The seller makes goods available to the buyer at their premises. The buyer takes full responsibility for the transit through to the final destination.
FCA (Free Carrier)
The seller delivers the cargo to a carrier selected by the buyer at a named place. As the delivery point could be anywhere in the country of origin (e.g., a freight terminal), the contract of sale must specify where and to whom the cargo is to be delivered.
FAS (Free Alongside Ship)
The seller makes the cargo available alongside the vessel at the port of shipment, arranging export clearance and covering origin charges. The buyer bears all subsequent expenses and risks.
FOB (Free On Board)
The seller loads the cargo on board the vessel and clears it for export. After this, responsibility shifts to the buyer.
CFR (Cost and Freight)
The seller pays all costs up to the named port of destination. However, risk passes over to the buyer when the goods are loaded on the vessel.
CIF (Cost, Insurance & Freight)
This is one of only two INCOTERMS which contains an obligation to provide insurance (the other one is CIP). The seller agrees to provide coverage for the buyer’s risk of loss or damage from the place of origin to the final destination.
CPT (Carriage Paid To)
The seller agrees to pay freight costs to the destination, until the cargo is delivered into the custody of the first carrier. The buyer arranges onward transport and pays tax and duty.
CIP (Carriage and Insurance Paid To)
In a nutshell, the same as CIF. However, the goods are made available to the carrier at a named place in the country of destination (as opposed to the port under CIF terms).
DAT (Delivered At Terminal)
The seller is responsible for all charges until the cargo is delivered to the agreed terminal (e.g., port, airport or any other hub). Once the cargo is unloaded, the risk passes over to the buyer.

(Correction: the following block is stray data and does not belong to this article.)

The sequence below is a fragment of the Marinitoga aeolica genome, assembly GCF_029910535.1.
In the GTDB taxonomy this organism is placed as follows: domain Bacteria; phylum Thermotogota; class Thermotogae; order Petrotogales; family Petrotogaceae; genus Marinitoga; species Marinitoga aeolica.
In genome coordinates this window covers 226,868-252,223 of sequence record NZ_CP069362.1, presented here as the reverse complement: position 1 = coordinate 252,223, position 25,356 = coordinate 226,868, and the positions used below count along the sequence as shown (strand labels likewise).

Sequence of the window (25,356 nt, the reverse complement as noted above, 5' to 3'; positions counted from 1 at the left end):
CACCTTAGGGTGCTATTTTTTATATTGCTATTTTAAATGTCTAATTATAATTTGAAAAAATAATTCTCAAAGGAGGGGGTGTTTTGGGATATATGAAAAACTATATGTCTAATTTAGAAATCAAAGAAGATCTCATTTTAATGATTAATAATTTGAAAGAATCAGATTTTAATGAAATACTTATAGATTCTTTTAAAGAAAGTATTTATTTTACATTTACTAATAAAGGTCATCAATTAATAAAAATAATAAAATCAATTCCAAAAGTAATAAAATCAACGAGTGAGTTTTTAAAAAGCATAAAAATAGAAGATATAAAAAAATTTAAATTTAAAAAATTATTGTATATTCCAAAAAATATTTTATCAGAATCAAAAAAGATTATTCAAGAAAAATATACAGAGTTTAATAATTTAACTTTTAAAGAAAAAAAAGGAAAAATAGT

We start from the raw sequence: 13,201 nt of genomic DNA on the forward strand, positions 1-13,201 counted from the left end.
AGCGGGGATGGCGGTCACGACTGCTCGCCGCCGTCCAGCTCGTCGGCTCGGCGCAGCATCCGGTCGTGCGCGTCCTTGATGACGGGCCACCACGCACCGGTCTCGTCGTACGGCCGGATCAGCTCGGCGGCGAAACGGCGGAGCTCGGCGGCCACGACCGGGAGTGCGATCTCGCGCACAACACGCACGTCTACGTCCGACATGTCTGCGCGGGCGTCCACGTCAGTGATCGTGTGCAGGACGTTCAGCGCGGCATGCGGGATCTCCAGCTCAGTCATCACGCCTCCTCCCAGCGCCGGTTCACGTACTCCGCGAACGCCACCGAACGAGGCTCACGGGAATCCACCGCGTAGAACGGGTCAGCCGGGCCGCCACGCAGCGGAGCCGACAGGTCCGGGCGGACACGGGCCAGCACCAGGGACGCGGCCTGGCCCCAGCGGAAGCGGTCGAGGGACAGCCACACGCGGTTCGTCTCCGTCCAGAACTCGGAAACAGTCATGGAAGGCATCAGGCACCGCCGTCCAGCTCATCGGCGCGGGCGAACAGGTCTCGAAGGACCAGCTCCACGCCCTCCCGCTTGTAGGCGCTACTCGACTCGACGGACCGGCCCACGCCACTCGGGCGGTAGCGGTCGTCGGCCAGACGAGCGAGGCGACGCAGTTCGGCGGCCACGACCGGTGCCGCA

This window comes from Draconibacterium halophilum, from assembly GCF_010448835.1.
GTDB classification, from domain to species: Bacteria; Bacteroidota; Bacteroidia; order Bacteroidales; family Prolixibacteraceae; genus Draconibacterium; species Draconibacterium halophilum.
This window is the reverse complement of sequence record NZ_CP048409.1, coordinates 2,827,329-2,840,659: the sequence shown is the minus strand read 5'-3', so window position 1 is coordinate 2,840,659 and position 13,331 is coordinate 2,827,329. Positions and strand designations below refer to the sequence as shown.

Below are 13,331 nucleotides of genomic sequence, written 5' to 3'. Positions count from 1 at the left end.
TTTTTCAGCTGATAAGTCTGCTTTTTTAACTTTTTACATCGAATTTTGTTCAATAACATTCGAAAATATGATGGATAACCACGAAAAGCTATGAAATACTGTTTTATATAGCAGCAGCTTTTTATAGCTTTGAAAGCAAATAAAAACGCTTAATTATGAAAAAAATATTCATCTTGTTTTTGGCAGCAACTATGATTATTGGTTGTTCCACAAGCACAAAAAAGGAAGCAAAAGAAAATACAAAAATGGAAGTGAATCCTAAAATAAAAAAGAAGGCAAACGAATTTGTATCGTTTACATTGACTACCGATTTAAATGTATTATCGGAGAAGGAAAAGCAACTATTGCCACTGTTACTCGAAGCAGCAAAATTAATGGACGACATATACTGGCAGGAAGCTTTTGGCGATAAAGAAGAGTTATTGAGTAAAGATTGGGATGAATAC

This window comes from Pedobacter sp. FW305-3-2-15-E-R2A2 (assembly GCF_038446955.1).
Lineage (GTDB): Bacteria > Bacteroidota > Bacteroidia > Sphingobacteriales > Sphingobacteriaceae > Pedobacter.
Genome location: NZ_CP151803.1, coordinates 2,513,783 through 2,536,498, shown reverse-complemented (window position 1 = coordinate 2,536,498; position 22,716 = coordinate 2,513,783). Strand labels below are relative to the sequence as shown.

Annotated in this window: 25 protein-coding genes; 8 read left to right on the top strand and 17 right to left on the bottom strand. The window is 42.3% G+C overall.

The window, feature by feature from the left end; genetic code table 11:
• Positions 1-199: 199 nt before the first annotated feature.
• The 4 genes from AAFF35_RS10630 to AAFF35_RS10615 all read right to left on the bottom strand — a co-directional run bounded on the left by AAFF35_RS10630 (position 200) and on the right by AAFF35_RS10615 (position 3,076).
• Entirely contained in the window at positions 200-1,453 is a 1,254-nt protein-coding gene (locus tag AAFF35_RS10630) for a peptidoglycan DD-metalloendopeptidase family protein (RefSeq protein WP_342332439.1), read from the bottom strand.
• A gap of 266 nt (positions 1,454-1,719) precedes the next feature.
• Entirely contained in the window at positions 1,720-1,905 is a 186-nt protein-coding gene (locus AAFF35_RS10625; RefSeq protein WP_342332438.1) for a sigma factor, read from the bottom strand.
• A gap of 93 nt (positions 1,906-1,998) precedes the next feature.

DAP (Delivered At Place)
The seller delivers the goods to the buyer’s location. The latter is responsible for the import process, including unloading the goods at the destination.
DDP (Delivered Duty Paid)
The seller is responsible for the entire process, including import clearance and payment of any applicable taxes and import duty at the destination.
Still wondering why you should know your Incoterms?
Mastering and using Incoterms effectively is key to reducing misunderstandings and, ultimately, conflicts in international trade.
Think about it: if each party’s responsibilities aren’t outlined in writing, you’ll struggle to argue your case in the event of a claim on a marine cargo insurance policy.
Because you may be as good as your word, but that won’t suffice during a claims review, where the parties involved have financial motives.
So, here’s our piece of advice: make sure you understand how much risk you’re taking based on the Incoterm agreed upon. Plus, insure your cargo for your part of the transit.
Last but not least, if you ever find yourself in a dispute due to practising wrong Incoterms, our expert legal team is there to help you solve it.